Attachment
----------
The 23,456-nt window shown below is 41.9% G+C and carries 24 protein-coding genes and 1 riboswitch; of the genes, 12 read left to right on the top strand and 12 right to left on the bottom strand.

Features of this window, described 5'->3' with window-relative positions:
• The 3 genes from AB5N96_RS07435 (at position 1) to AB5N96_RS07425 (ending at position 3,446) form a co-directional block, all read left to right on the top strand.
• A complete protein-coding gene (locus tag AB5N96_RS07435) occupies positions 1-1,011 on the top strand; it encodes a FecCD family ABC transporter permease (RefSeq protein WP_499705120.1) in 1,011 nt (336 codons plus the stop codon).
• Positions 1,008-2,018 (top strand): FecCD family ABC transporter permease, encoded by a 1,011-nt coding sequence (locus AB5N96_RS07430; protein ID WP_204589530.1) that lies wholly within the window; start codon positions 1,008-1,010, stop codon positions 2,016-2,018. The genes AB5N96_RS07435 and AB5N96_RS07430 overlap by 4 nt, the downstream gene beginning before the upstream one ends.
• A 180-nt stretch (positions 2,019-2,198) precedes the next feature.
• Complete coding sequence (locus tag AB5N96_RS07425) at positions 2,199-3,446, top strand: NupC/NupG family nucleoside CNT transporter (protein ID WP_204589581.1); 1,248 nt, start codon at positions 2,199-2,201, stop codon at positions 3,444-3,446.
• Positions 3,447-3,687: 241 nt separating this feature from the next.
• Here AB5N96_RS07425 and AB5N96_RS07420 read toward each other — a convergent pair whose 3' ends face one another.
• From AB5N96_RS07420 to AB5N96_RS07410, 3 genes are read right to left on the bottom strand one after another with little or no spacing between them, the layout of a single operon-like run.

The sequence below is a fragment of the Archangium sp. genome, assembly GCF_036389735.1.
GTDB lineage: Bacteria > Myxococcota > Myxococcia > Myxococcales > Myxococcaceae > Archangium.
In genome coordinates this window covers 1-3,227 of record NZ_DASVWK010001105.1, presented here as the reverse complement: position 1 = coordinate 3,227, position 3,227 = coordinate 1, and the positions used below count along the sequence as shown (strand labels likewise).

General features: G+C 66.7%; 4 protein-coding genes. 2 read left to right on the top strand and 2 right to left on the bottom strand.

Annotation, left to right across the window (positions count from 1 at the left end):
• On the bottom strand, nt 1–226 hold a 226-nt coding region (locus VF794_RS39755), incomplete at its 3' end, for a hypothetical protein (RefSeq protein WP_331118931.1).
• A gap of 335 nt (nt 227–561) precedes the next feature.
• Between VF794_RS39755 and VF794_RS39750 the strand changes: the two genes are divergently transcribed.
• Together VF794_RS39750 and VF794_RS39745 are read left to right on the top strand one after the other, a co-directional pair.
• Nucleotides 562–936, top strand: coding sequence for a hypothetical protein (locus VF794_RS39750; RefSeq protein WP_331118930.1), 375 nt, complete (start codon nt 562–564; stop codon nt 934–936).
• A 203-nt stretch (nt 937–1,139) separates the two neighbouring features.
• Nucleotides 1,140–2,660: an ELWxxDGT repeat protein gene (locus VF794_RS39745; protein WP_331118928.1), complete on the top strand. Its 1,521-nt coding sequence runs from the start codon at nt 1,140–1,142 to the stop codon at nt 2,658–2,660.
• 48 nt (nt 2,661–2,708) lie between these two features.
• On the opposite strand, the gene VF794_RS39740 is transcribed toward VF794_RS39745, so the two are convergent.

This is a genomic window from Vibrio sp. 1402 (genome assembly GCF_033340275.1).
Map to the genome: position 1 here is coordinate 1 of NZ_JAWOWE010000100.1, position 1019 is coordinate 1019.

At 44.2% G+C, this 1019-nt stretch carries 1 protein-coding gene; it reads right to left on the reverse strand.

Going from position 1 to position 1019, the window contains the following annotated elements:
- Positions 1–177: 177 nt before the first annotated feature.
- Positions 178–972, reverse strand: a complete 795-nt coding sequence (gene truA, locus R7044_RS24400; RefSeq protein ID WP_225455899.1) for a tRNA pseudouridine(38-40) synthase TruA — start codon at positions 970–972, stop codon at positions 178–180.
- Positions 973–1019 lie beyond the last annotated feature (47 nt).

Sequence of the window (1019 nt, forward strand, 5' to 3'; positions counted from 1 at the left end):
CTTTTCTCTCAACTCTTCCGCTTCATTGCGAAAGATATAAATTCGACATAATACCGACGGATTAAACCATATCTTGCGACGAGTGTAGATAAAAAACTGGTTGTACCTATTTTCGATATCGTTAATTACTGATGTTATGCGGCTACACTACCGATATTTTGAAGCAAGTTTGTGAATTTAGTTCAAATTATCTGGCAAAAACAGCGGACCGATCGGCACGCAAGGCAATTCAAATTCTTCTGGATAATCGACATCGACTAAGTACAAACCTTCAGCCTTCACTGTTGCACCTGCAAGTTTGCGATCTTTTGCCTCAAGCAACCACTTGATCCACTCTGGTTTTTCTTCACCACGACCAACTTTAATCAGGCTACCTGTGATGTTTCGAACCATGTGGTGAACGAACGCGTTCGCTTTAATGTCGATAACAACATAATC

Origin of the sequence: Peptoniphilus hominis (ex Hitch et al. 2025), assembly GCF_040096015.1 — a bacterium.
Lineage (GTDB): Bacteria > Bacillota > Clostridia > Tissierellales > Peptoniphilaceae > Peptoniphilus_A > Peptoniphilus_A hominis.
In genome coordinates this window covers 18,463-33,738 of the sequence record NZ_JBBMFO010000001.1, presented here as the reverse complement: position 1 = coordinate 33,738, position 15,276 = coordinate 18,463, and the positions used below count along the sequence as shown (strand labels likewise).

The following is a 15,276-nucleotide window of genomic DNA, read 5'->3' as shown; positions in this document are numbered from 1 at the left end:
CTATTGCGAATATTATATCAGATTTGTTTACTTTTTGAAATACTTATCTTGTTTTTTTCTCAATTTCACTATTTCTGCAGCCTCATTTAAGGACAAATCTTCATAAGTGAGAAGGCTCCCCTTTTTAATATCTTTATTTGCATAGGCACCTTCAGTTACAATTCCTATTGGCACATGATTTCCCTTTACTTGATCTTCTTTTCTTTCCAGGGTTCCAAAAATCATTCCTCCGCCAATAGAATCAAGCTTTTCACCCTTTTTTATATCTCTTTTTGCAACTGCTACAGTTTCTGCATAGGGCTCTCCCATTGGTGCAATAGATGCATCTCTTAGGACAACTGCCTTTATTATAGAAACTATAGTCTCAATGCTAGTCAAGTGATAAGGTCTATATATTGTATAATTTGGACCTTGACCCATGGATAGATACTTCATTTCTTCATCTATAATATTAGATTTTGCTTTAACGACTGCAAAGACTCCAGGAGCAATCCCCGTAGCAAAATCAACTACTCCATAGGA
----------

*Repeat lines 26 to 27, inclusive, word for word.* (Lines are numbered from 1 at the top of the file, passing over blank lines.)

Map to the genome: position 1 here is coordinate 1 of NZ_JAWOWE010000100.1, position 1019 is coordinate 1019.

At 44.2% G+C, this 1019-nt stretch carries 1 protein-coding gene; it reads right to left on the reverse strand.